The University will increase the minimum stipend for PhD students to the take-home equivalent rate of the Real Living Wage, to encourage applications from a broader, inclusive range of people, and welcoming particularly those from underrepresented backgrounds.
Most university PhD stipends in the sector are aligned with the UKRI minimum. The uplift Sheffield Hallam is offering will help to lower some of the financial barriers to study at this level and open research careers to talented people from any background.
The new Real Living Wage rate meets the cost-of-living standard as set out independently by the Living Wage Foundation and is set to increase from its current level in September 2022.
Sheffield Hallam will use the level set by the RLW Foundation each year to ensure our support for postgraduate research students at least meets the cost-of-living, moving towards a standard minimum of three-and-a-half years of funding for new scholarships.
The financial support for PhD students is one of several measures Sheffield Hallam is taking to widen access to postgraduate research studentships.
The University is also extending its Vice-Chancellor’s doctoral scholarships scheme offer to up to 200 funded PhDs over the next 3 years. At least one quarter of these PhDs will be co-funded with businesses.
Sheffield Hallam is currently involved in three projects co-funded by Research England and the Office for Students, aimed at improving opportunities for Black, Asian and minority ethnic students to undertake postgraduate research.
First, the University is leading the ASPIRE (Accomplished Study Programme in Research Excellence) programme, a four-year project that will provide mentoring and support to Black students to undertake postgraduate research.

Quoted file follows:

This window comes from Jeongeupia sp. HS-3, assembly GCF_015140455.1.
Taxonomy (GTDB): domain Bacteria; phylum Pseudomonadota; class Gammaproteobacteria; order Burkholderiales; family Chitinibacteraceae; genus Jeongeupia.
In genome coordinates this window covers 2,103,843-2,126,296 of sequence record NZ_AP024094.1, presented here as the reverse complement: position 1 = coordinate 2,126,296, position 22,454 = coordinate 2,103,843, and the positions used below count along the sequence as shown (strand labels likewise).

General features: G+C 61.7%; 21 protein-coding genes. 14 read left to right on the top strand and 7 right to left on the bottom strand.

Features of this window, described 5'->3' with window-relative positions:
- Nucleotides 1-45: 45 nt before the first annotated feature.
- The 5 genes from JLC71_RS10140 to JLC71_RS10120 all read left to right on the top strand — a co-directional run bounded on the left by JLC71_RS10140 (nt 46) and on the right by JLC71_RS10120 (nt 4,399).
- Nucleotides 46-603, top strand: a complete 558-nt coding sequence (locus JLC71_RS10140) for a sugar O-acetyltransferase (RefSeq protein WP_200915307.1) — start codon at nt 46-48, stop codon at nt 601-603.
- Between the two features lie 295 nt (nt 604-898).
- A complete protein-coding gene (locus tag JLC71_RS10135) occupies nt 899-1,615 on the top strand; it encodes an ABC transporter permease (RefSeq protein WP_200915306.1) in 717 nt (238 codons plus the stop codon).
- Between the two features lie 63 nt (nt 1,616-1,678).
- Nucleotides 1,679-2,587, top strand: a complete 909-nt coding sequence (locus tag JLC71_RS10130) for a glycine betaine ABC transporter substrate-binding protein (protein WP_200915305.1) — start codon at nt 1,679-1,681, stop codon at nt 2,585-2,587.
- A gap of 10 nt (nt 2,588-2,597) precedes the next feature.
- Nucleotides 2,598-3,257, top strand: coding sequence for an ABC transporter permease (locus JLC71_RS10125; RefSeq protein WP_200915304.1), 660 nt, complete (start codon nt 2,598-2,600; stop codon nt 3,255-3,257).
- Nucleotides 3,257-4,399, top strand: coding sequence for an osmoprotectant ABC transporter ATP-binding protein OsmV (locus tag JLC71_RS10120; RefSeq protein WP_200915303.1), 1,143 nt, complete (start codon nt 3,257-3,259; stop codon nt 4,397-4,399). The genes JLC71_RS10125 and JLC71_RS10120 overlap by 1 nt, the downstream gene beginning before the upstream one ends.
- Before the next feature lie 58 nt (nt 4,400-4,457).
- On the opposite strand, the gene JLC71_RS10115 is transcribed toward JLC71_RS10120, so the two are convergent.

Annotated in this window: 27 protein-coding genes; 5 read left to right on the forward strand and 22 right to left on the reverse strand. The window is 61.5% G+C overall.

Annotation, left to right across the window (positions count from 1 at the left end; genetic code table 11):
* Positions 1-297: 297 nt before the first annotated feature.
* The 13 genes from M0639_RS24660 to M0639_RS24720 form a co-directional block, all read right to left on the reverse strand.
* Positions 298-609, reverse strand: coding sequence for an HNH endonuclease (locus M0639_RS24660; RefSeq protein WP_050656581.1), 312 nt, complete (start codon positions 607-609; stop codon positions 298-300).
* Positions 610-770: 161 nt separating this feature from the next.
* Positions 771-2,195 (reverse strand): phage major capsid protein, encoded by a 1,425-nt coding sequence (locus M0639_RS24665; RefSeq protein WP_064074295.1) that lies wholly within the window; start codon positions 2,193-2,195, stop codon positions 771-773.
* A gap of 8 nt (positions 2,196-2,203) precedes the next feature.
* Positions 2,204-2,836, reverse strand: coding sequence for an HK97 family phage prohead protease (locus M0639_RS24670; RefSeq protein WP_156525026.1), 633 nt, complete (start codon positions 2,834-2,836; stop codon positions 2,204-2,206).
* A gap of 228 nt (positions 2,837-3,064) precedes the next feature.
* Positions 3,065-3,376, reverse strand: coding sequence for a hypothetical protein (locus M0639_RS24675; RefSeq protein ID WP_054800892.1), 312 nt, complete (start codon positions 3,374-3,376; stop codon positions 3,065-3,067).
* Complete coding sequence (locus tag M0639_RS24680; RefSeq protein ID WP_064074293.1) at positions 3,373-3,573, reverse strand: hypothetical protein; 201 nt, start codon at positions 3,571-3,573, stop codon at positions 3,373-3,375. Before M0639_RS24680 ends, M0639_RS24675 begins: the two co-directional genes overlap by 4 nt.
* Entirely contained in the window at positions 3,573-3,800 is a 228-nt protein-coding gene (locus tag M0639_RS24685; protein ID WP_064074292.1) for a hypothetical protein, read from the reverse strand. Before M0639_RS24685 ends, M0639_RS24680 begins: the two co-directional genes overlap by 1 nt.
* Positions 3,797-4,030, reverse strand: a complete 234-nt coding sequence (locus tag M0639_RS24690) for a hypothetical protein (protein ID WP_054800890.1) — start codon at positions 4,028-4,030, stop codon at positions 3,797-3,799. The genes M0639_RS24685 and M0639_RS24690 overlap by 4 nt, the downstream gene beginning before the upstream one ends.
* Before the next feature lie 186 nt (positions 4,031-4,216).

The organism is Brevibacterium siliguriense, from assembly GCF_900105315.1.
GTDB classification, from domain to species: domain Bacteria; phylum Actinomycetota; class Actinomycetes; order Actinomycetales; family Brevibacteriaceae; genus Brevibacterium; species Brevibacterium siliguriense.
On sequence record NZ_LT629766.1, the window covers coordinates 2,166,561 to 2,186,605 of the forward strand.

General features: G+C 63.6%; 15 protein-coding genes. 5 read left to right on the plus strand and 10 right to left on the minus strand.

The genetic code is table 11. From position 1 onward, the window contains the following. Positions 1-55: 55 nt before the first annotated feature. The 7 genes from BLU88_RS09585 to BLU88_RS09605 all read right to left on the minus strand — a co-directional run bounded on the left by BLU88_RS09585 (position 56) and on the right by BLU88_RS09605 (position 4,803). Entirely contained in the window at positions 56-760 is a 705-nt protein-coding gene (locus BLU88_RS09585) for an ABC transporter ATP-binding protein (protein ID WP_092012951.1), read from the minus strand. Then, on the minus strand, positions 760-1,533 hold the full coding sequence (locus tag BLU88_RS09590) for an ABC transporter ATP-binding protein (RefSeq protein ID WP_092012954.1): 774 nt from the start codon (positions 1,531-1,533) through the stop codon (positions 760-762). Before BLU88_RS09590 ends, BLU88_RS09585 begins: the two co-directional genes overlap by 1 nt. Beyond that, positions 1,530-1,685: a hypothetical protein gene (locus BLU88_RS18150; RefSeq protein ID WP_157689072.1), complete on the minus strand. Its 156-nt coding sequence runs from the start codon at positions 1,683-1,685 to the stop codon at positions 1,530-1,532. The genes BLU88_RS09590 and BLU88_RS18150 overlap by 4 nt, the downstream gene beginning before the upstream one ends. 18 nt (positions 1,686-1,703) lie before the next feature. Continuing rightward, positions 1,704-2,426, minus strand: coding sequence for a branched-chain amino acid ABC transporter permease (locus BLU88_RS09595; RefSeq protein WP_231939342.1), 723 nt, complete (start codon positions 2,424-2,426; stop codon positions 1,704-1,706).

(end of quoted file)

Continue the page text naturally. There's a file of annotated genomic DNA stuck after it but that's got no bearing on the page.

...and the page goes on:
Secondly, it is also a partner in the Yorkshire Consortium for Equity in Doctoral Education, to help reform admissions criteria and practices to better assess applicants’ potential to undertake ground-breaking research.
Sheffield Hallam is also involved in Equity in Doctoral Education through Partnership and Innovation a project that will improve access and participation across three modern universities – alongside Nottingham Trent University and Liverpool John Moores University. It will target recruitment, admissions and transition as critical points of systemic inequality in doctoral education.
Professor Rory Duncan, Pro Vice-Chancellor for Research and Innovation at Sheffield Hallam University, said: “As the cost-of-living is increasing, we are providing additional support to all our University-funded postgraduate research students. Together with other projects and interventions we lead or shape in this area, we are ensuring that talented people can enjoy research careers, irrespective of their background.”